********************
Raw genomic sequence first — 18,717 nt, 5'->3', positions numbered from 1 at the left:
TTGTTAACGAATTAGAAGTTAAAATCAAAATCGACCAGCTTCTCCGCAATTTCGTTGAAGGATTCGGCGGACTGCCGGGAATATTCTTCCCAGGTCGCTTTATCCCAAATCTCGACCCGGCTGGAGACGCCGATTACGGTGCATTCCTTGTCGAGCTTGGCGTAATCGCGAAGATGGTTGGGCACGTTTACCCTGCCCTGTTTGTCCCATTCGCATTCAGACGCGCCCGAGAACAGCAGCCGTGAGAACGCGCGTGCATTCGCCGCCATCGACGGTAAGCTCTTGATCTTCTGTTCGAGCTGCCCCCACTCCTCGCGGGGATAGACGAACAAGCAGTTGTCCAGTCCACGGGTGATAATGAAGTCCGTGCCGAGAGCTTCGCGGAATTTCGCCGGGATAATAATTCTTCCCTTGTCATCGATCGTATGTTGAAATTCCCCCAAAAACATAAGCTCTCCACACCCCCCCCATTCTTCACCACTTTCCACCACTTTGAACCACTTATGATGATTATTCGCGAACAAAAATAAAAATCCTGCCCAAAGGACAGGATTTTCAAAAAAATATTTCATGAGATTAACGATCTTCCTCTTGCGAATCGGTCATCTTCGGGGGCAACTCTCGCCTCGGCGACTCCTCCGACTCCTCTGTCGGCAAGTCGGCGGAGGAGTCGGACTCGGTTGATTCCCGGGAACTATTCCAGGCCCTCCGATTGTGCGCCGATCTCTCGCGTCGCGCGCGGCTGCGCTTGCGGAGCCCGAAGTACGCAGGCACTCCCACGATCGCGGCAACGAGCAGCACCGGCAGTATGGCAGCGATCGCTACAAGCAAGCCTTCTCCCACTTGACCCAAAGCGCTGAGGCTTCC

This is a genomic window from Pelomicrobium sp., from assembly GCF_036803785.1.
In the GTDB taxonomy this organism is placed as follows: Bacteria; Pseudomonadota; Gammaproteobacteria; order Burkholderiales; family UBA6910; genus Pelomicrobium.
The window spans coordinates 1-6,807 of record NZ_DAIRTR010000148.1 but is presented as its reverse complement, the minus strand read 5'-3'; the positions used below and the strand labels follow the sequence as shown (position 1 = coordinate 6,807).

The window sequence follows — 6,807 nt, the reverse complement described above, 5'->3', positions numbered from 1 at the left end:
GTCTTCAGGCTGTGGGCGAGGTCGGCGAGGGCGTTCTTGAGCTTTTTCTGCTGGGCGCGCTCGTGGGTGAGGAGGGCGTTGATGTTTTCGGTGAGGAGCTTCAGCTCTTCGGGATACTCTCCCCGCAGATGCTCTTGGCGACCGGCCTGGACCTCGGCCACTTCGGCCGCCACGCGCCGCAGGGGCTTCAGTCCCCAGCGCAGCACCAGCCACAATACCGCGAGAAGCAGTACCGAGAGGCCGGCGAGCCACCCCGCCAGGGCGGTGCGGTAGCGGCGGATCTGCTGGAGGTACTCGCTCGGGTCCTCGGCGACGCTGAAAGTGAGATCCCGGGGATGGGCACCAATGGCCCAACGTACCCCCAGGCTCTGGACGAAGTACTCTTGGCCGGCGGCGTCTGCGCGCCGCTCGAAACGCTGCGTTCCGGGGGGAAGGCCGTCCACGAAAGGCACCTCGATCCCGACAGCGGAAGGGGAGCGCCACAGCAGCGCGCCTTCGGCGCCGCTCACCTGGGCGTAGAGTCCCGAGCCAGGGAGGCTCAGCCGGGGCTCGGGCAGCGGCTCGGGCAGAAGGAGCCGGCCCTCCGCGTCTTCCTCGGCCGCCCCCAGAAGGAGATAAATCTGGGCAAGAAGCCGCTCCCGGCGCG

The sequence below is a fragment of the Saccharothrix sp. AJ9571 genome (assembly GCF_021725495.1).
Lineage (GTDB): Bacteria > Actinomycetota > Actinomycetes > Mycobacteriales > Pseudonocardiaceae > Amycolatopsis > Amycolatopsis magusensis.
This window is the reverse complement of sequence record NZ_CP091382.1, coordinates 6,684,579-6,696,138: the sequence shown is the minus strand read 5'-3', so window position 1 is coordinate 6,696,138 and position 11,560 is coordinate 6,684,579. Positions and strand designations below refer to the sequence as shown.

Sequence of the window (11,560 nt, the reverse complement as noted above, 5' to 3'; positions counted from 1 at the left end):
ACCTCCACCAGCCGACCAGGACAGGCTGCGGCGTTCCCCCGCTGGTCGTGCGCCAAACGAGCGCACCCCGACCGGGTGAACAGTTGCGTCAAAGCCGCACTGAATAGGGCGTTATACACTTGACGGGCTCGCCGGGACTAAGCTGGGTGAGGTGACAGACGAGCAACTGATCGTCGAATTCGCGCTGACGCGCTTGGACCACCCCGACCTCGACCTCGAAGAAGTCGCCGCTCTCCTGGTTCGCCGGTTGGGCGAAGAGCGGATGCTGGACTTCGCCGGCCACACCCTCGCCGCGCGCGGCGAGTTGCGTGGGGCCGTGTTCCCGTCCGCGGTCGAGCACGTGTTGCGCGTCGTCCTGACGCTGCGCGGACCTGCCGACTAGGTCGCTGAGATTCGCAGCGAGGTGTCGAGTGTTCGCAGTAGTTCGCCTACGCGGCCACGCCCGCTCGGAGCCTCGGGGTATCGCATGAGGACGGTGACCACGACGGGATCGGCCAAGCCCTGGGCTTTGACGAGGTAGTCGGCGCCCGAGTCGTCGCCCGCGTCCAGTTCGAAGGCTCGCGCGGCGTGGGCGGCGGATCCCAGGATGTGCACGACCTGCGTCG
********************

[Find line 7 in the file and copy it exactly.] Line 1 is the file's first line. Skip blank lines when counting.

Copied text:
GTCTTCAGGCTGTGGGCGAGGTCGGCGAGGGCGTTCTTGAGCTTTTTCTGCTGGGCGCGCTCGTGGGTGAGGAGGGCGTTGATGTTTTCGGTGAGGAGCTTCAGCTCTTCGGGATACTCTCCCCGCAGATGCTCTTGGCGACCGGCCTGGACCTCGGCCACTTCGGCCGCCACGCGCCGCAGGGGCTTCAGTCCCCAGCGCAGCACCAGCCACAATACCGCGAGAAGCAGTACCGAGAGGCCGGCGAGCCACCCCGCCAGGGCGGTGCGGTAGCGGCGGATCTGCTGGAGGTACTCGCTCGGGTCCTCGGCGACGCTGAAAGTGAGATCCCGGGGATGGGCACCAATGGCCCAACGTACCCCCAGGCTCTGGACGAAGTACTCTTGGCCGGCGGCGTCTGCGCGCCGCTCGAAACGCTGCGTTCCGGGGGGAAGGCCGTCCACGAAAGGCACCTCGATCCCGACAGCGGAAGGGGAGCGCCACAGCAGCGCGCCTTCGGCGCCGCTCACCTGGGCGTAGAGTCCCGAGCCAGGGAGGCTCAGCCGGGGCTCGGGCAGCGGCTCGGGCAGAAGGAGCCGGCCCTCCGCGTCTTCCTCGGCCGCCCCCAGAAGGAGATAAATCTGGGCAAGAAGCCGCTCCCGGCGCG